Another major British carrier, BT Group PLC, said late last year it was replacing Huawei gear with competitors’ in its network cores. It said that was a part of a long-running upgrade after an acquisition of a rival carrier using older Huawei gear.

Both carriers disclosed their moves at a time of intense government scrutiny of Huawei and other Chinese telecom gear makers. The U.S. has long labeled Huawei a national-security threat. Officials say they worry Beijing could compel the company or its employees to use its gear and know-how to spy or disable foreign systems.

Huawei has said it is employee-owned and not beholden to Beijing.

Amid a U.S. government-led push last year to further limit Huawei’s small business in the U.S. and its much larger business among allies, governments including Australia, Britain, Canada, Germany and Japan have all said they were looking closely at their telecom equipment supply chain. Australia and New Zealand have restricted Huawei’s involvement in new 5G projects with those countries’ carriers.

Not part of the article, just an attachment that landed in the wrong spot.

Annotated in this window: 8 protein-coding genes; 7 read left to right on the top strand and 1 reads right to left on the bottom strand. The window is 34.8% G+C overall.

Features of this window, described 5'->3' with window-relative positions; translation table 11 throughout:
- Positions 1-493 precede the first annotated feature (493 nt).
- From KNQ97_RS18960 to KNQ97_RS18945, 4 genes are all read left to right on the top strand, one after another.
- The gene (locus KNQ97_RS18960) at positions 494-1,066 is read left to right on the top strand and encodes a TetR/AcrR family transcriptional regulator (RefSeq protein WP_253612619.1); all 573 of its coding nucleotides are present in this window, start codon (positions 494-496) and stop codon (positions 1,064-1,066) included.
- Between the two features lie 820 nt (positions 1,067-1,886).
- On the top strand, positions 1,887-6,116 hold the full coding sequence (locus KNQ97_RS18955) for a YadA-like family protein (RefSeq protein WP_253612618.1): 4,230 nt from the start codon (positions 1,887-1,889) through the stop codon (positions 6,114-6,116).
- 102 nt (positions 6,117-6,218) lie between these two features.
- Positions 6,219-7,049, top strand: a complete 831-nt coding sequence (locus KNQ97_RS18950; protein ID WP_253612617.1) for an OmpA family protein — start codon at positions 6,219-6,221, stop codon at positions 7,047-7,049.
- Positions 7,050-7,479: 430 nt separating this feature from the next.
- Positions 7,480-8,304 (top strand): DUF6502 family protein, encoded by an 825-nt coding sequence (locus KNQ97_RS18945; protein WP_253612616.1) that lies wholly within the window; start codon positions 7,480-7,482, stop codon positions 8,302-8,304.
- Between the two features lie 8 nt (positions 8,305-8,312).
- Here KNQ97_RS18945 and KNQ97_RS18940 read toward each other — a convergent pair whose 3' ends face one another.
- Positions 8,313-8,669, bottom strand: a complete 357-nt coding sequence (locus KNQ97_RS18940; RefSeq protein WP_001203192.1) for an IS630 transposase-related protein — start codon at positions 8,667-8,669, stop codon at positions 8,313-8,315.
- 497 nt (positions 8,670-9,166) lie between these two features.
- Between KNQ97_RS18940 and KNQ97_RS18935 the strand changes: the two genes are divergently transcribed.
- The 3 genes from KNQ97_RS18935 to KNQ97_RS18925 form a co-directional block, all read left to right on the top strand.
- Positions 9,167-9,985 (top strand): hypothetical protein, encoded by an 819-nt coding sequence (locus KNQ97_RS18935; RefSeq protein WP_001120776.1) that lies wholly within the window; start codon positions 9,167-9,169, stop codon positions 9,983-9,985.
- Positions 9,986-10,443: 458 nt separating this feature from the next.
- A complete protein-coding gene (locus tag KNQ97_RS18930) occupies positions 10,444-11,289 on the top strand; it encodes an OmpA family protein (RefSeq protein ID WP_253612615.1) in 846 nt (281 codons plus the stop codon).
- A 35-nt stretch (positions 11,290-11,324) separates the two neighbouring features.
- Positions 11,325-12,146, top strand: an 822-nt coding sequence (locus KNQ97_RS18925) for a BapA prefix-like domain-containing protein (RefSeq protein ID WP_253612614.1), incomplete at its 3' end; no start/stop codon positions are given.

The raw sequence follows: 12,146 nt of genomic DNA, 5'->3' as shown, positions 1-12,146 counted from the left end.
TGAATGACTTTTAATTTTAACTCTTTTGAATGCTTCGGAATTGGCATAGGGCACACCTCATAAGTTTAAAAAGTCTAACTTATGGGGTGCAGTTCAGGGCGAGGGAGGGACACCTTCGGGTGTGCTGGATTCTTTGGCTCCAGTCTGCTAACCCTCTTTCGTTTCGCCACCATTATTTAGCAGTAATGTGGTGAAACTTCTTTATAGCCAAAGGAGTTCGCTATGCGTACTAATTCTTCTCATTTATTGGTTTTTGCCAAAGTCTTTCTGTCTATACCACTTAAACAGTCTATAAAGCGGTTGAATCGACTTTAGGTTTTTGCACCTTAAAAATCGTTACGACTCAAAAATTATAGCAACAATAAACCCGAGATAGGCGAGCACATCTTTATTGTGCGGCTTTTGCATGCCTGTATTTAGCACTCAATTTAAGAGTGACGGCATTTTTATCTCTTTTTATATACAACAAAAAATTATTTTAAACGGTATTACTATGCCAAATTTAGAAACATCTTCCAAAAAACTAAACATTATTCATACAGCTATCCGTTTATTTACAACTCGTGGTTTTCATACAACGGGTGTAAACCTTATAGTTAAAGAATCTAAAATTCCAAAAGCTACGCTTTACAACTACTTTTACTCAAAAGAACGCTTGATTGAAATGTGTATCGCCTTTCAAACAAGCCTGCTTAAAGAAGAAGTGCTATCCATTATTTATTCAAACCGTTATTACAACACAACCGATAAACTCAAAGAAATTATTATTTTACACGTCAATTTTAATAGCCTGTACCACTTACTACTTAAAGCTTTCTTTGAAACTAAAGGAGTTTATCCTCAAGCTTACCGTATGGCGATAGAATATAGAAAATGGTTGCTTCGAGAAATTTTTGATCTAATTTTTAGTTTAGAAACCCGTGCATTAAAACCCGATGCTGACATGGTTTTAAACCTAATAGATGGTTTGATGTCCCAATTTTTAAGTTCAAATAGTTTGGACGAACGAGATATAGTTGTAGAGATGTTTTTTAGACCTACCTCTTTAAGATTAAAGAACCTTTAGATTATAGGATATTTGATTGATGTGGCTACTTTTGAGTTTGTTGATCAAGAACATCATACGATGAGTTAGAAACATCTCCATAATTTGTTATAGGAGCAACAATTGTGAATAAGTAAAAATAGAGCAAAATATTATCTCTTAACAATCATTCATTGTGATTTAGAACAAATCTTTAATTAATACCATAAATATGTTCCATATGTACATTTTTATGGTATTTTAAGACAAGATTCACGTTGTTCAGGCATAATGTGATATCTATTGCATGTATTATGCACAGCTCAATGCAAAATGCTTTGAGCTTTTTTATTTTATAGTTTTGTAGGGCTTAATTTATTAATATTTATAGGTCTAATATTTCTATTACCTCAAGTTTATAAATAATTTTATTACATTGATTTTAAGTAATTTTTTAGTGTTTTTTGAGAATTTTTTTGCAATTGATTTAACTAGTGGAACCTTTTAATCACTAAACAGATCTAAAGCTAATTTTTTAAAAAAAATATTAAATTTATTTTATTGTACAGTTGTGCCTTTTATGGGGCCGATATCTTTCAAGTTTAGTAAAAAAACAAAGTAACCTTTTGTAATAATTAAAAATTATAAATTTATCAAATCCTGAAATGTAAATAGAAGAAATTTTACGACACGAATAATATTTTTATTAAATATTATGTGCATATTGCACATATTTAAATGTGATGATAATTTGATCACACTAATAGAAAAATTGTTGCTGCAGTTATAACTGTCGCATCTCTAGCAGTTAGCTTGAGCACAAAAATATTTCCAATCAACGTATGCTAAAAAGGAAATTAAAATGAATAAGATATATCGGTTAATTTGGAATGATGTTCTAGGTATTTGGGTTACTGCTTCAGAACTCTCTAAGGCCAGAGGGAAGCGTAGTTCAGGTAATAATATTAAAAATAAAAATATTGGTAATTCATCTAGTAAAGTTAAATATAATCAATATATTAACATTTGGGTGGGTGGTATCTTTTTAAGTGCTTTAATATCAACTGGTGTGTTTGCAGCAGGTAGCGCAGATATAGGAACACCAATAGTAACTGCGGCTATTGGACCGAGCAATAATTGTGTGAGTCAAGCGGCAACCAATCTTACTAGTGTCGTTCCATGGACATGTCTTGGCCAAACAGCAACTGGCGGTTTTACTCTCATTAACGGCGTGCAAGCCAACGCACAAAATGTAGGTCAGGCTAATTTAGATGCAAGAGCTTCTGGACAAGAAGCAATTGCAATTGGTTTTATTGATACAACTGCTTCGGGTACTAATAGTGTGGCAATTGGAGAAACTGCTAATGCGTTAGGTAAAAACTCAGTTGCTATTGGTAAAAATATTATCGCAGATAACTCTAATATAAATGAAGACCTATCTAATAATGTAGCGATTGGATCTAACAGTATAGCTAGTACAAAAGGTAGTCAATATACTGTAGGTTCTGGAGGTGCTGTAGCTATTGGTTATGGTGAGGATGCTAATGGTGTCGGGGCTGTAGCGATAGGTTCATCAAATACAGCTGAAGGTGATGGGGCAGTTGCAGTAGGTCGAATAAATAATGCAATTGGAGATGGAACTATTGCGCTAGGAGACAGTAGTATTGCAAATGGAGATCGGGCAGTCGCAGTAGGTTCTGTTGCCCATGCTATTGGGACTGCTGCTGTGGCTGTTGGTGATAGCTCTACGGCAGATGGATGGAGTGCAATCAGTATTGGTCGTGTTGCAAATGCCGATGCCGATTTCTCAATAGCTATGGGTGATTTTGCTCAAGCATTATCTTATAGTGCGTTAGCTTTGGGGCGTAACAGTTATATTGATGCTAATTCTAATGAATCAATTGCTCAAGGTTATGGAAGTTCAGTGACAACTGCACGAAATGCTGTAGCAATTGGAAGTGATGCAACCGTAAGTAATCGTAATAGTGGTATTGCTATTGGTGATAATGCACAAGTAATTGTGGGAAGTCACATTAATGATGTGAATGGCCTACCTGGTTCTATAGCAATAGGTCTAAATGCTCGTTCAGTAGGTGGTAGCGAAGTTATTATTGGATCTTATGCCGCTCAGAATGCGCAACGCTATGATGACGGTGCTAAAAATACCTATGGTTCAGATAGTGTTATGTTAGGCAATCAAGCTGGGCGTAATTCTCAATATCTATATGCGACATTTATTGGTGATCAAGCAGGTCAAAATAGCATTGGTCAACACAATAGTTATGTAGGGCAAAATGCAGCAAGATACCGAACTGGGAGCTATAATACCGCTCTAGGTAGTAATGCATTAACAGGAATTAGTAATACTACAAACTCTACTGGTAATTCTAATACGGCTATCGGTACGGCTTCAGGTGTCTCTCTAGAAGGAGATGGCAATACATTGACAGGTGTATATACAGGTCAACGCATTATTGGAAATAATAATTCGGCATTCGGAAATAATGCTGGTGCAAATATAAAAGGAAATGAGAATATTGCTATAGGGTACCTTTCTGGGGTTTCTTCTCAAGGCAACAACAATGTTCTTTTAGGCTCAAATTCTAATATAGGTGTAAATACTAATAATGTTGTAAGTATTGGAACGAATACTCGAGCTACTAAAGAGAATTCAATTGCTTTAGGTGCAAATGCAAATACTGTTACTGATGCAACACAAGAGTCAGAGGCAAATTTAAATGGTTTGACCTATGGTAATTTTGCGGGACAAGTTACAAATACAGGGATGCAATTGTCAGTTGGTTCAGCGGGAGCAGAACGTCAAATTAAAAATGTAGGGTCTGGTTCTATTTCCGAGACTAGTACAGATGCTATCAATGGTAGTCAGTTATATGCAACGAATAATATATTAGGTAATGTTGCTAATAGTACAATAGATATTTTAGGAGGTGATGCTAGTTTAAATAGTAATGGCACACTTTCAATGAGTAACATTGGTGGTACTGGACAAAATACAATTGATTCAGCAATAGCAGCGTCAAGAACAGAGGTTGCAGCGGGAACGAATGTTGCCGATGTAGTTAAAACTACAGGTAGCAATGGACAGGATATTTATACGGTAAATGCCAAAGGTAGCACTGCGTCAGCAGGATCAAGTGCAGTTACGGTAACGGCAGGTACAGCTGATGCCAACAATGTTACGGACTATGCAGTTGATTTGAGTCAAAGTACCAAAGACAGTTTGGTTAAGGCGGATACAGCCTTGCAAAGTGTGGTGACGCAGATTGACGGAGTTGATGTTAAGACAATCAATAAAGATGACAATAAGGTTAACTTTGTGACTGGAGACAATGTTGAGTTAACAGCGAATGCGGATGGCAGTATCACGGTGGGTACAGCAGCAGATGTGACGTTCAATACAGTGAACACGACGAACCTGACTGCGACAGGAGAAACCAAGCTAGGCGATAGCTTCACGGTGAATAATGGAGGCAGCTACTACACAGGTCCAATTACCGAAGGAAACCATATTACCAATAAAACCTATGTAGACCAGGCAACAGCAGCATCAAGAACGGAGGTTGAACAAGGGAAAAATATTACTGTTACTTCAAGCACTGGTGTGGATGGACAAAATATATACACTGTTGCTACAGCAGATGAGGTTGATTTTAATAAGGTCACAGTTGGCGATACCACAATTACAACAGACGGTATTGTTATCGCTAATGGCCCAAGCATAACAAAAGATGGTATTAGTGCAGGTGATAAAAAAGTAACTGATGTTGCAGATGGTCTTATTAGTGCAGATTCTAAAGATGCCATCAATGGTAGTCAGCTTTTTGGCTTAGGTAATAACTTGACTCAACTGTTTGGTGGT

Huawei is the world’s biggest maker of cellular-tower equipment, internet routers and other hardware that wireless and cable providers need to provide communication services. Huawei led the global telecom-equipment market in the first three quarters of 2018, accounting for 28% of revenue, according to research firm Dell’Oro Group. Finland’s Nokia Corp. followed with 17%, while Ericsson had 13.4%.